Video clips reminded us of the band’s history, and on screen goodbyes came from each band member. Martin’s reminded the audience “it’s over to you now” backing up his words from the stage: “it’s always been about you rather than us”.

Monty Python’s Always Look on the Bright Side of Life boomed cheerily out from the PA as we filed out.

An end of an era – but what a legacy. The dancers who dance upon injustice have only just begun …

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Review: Oli Brown Band, Worthing Assembly Hall

Oli Brown Band – Worthing Assembly Hall

It’s an irony that in a genre where artists get better the older they are, blues newcomer Oli Brown is turning heads while still in his teens.

Oli’s power-packed three piece – the Oli Brown Band – delivered a powerful set at Worthing Assembly Hall last night, although it was really the wrong kind of venue for this stage in his career.

Oli Brown Band on stage in Worthing

A crowd of less than 150, spread thinly around the auditorium at tables, mustered plenty of enthusiasm, but what you really wanted was a smaller, intimate club atmosphere with sweat running down the walls.

Much of material the centred around the band’s highly acclaimed 2008 debut album Open Road, with a few blues classics such as Every Day I Have The Blues and Black Betty thrown in for good measure.

Inevitably it was Oli’s blend of powerful, mature vocals and guitar heroics that dominated. Tall, thin and with a shock of shoulder-length black hair, he was a charismatic focal point, strolling around the stage playing with the casual insouciance of a veteran. Astonishing, considering he’s only been playing the instrument for seven years.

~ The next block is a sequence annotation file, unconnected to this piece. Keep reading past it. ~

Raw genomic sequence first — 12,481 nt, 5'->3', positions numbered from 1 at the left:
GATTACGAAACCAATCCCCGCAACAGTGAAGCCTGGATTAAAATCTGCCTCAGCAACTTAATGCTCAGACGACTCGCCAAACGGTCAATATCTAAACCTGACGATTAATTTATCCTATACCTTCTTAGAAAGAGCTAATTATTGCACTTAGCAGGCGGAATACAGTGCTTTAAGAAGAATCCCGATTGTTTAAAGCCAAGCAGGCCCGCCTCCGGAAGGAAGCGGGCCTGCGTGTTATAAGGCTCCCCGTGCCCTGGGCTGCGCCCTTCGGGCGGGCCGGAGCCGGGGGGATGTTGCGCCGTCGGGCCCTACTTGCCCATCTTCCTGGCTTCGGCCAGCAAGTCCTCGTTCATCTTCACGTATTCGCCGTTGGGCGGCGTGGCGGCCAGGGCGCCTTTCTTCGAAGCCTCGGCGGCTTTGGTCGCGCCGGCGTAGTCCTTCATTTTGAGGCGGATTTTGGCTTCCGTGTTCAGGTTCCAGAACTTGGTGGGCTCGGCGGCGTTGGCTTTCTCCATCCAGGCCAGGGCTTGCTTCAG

Style-wise, there were shades of Stevie Ray Vaughan in his fluid, melodic runs, and other blues masters such as BB King and Buddy Guy (the band delivered a blistering version of his Steppin’ Out, Steppin’ In), as he cranked up the tone and the drama. At times on the slower numbers his jazz-inflected tones even touched on the likes of Joe Pass and a guitar version of Oscar Peterson.

Freddie Hollis on 6-string bass was a rock solid rhythm unit with quality drummer Simon Dring, and the pair added welcome harmony vocal back-up at times, as well as having their own solo slot to show off their virtuosity.

Standouts included album opener Psycho, the rocking title track Open Road and an impassioned Stone Cold (Roxanne) which had Oli yelling his vocal refrain sans mic to the back of the hall.

When during the encore the young guitarist sauntered out among the crowd to solo at length and up close, it was just a reminder of how blues can connect at gut level. The future’s bright for this power trio. They’re great now – give them time (and they’ve got plenty) and their potential is frightening …

Further dates lined up in the south east:

4 Dec – The West Coast Live, Margate
5 – Wingspan Club, Crawley
9 – Plaza Suite, Sevenoaks
10 – The Maltings, Farnham
15 – The Brook, Southampton
16 – The Jazz Cafe, London

More at www.oliselectricblues.co.uk